Climbing Roses are especially versatile and look beautiful in any landscape. You will find a hundred different ways to include them in your garden – along a fence, climbing poles, pillars, trellises and arches or even climbing along the side of a house.Common name:
brilliant multi-coloured red, yellow, orange and pink flowers Bloom time:
from spring through summerHeight:
5 to 10 feetDifficulty level:
EasyPlanting & Care
Climbers differ from ramblers as they flower on this year’s new growth. They should be pruned in the spring down to the height you require, plus remove any dead wood. This will promote new growth for this year’s flowers. After three or four years, start removing the old stems (one per year) down towards the bottom of the rose, this promotes new growth lower down, so you get flowers all along the plant and not just at the top.Sunlight:
Climbing roses need at least six to eight hours of sunlight each day to bloom and perform well. In shaded areas, roses tend to bloom less than roses in sunny sites, and they tend to become tall and spindly. They also may be more susceptible to disease and pest problems when they are in shade. Morning sunlight is especially important because it dries leaves quickly, reducing the risk of fungal diseases.Soil:
Well-draining soil that is rich in nutrients.Water:
Water them at least once or twice each week so their soil remains slightly moist 1 inch beneath the surface. Fertilizer:
Roses also need regular fertilizer applications. Apply 1/2 cup of rose fertilizer every six weeks beginning in early spring, or according to the fertilizer package s directions. Fertilizer applications should stop six weeks before cold weather is expected.Care:
- Mulching and Weed Control Mulch is very important for roses.
- While it keeps weeds down, its primary value is to inhibit water evaporation from the soil.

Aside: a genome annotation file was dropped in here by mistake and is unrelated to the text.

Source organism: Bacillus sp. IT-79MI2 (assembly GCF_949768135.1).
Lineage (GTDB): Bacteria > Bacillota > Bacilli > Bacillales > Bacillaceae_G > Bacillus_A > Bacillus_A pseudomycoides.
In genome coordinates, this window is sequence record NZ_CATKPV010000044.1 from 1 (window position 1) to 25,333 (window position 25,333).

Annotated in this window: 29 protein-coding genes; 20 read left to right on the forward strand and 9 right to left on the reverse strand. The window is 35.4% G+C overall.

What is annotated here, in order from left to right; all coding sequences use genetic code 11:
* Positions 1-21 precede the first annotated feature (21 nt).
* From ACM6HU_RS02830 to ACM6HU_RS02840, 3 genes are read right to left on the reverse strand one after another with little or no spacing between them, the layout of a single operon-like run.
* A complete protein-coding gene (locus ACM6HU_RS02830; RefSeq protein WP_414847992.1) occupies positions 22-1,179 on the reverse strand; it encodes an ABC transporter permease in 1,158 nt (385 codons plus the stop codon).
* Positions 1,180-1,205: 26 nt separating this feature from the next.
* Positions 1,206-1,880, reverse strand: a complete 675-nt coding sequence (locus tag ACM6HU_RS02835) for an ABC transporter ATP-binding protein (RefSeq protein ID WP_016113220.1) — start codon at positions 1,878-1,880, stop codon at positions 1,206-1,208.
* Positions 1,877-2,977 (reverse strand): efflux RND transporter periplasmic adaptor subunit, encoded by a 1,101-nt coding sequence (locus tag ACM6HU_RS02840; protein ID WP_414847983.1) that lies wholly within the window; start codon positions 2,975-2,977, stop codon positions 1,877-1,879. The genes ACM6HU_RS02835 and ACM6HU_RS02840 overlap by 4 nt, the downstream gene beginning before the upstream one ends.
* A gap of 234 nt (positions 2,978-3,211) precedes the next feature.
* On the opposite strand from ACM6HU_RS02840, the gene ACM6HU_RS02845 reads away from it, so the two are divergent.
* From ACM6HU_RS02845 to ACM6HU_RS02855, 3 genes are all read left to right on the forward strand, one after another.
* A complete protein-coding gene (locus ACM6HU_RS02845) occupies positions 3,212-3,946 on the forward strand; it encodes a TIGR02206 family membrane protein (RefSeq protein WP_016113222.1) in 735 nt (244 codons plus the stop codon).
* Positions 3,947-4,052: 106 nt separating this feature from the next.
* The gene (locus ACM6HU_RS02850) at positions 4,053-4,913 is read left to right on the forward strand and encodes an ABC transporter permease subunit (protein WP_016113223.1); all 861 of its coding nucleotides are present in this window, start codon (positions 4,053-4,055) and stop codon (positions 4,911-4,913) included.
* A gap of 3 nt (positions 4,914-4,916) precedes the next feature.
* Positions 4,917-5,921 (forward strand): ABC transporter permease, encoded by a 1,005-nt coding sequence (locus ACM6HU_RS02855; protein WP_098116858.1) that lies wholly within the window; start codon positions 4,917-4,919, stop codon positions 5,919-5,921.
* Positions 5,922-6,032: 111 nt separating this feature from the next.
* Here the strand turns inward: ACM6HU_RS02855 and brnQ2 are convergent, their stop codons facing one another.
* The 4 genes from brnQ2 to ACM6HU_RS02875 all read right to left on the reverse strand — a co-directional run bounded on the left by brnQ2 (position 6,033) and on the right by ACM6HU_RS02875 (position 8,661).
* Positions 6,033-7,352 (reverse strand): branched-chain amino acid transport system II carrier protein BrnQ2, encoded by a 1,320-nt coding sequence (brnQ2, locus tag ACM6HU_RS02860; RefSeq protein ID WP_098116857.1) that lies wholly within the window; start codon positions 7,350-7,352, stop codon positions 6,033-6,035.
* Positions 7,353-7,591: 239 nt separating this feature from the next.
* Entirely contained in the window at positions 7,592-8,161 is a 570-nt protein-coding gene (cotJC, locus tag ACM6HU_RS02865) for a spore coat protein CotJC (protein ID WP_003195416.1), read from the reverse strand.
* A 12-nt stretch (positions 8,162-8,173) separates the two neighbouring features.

- Mulch will help maintain soil moisture levels, keeping the soil cooler in the summer when roses are more vulnerable to heat stress.
- A thick organic mulch freshly spread under the bushes in early spring while the plant is still dormant also reduces fungal disease problems, since fungal spores are often deposited on rose leaves by splashing rain bouncing up off infected soil.
- Spread two to four inches of some attractive organic material on the soil around the base of each rose bush in the late winter, at least a month before expected last frost.
- Although the soil around the roses will warm up more slowly, fungal disease problems will be forestalled.
- Use wood chips, shredded bark, pine needles, cottonseed or cocoabean hulls, chopped leaves, ground corncobs or peat nuggets for mulch.
- The new landscape fabric makes an excellent first layer for mulching around a rose plant.
- Lay the textile material on the soil first, then cover it with the organic material for a more attractive look.
- Keep the textile and the organic mulch about two inches away from the main stem of the bushes.
- Basic Pruning Prune yearly for healthier, more manageable growth and bigger, better flowers by Andrew Schulman of Fine Gardening Magazine It s best not to procrastinate when it comes to pruning climbing roses.
- Whether climbing roses are grown on a wall, fence, trellis, post, or pillar, I recommend pruning them every year not only to keep your climbers from overwhelming their supports but also to spare you the frustration of dealing with an overgrown snare of canes.
- Your roses will reward you with robust growth and more flowers.